Santa Catarina Juquila
Much of the life in the Chatino mountain town of Juquila (hoo-KEE-lah, pop. 25,000) revolves around its renowned patron, the Virgin of Juquila, the object of adoration for multitudes who begin converging on the town around the first of December.
The reason for all the hubbub is a small, frail figurine scarcely more than a foot tall, which was donated to Juquila by a priest, Father Jordán de Santa Catalina, of the neighboring town of Amialtepec, in 1713. Father Jordán feared that the image, which was already locally adored, deserved a more secure home than his rude jacal. The figurine resides at the Sanctuario de Nuestra Señora de Juquila.
The love the faithful show for the Virgin of Juquila has grown over the centuries. Somehow, she strikes chords of sympathy in the hearts of Mexicans, perhaps partly because of her frailty and also because she’s a simple figurine of a native woman, not unlike a pre-conquest goddess idol.
She was first revered by the Chatino people of Amialtepec during the 16th century when she resided in the town church. But in 1633, the entire town of Amialtepec burned down, and one of the sole remembrances left intact was the Virgin, who from that point forward became a symbol of hope for Chatino people.
Juquila is accessible from the coast, north via paved but sometimes potholed Highway 131, the main north–south street through Puerto Escondido. Fill up with gasoline, then follow the winding 55-mile (88-km) route, climbing to the cool, 8,000-foot (2,400-meter) summit to El Vidrio crossing (gas station and rough truck-stop comedores). There, drivers fork left and continue another 19 miles (30 km) west to Juquila. For safety, allow about 3.5 hours for the entire curvy uphill trip.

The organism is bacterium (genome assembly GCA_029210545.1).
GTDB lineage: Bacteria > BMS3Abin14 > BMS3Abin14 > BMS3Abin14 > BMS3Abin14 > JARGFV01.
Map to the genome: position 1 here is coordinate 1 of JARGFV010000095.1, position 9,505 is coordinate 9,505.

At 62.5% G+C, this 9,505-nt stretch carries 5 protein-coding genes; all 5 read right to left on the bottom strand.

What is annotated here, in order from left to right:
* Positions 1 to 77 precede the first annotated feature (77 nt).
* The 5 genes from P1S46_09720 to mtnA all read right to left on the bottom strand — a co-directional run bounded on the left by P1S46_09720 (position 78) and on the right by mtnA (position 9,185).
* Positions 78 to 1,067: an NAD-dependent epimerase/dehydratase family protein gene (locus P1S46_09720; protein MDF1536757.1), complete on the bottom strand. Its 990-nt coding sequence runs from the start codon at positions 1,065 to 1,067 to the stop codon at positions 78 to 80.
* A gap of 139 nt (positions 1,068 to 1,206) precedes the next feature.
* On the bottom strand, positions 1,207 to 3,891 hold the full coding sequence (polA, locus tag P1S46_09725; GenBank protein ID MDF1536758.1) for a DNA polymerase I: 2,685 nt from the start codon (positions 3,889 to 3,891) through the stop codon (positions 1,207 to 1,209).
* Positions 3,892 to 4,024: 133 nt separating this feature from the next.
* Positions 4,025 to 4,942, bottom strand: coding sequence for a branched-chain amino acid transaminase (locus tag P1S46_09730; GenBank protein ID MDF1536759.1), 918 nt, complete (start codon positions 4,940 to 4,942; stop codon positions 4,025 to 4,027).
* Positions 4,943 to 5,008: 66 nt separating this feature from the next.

The same is approximately true heading south from Oaxaca City. Fill up with gasoline at the airport Pemex station south of town and continue to about two miles (three km) south of Coyotepec, where you fork right on to Highway 131. Continue, winding uphill and down, past Sola de Vega (roadside hotel, restaurant, and unleaded gasoline) to the El Vidrio summit crossing (103 miles/166 km). Turn right at the fork and continue the remaining mostly paved but sometimes bumpy 19 miles (30 km) west to Juquila.
A pair of long-distance second-class bus lines serve Juquila from both Oaxaca City and Puerto Escondido. From the Oaxaca City, ride either Solteca (Transol) or Estrella Roja del Sureste to Juquila. The same lines connect with Juquila from the Puerto Escondido central bus station (tel. 954/582-0603). Note: Not all buses make the 19-mile (30-km) detour to Juquila from the El Vidrio crossing. In such a case, get off the bus at El Vidrio and catch a local colectivo for the remaining 19 miles.
© Bruce Whipperman from Moon Oaxaca, 5th edition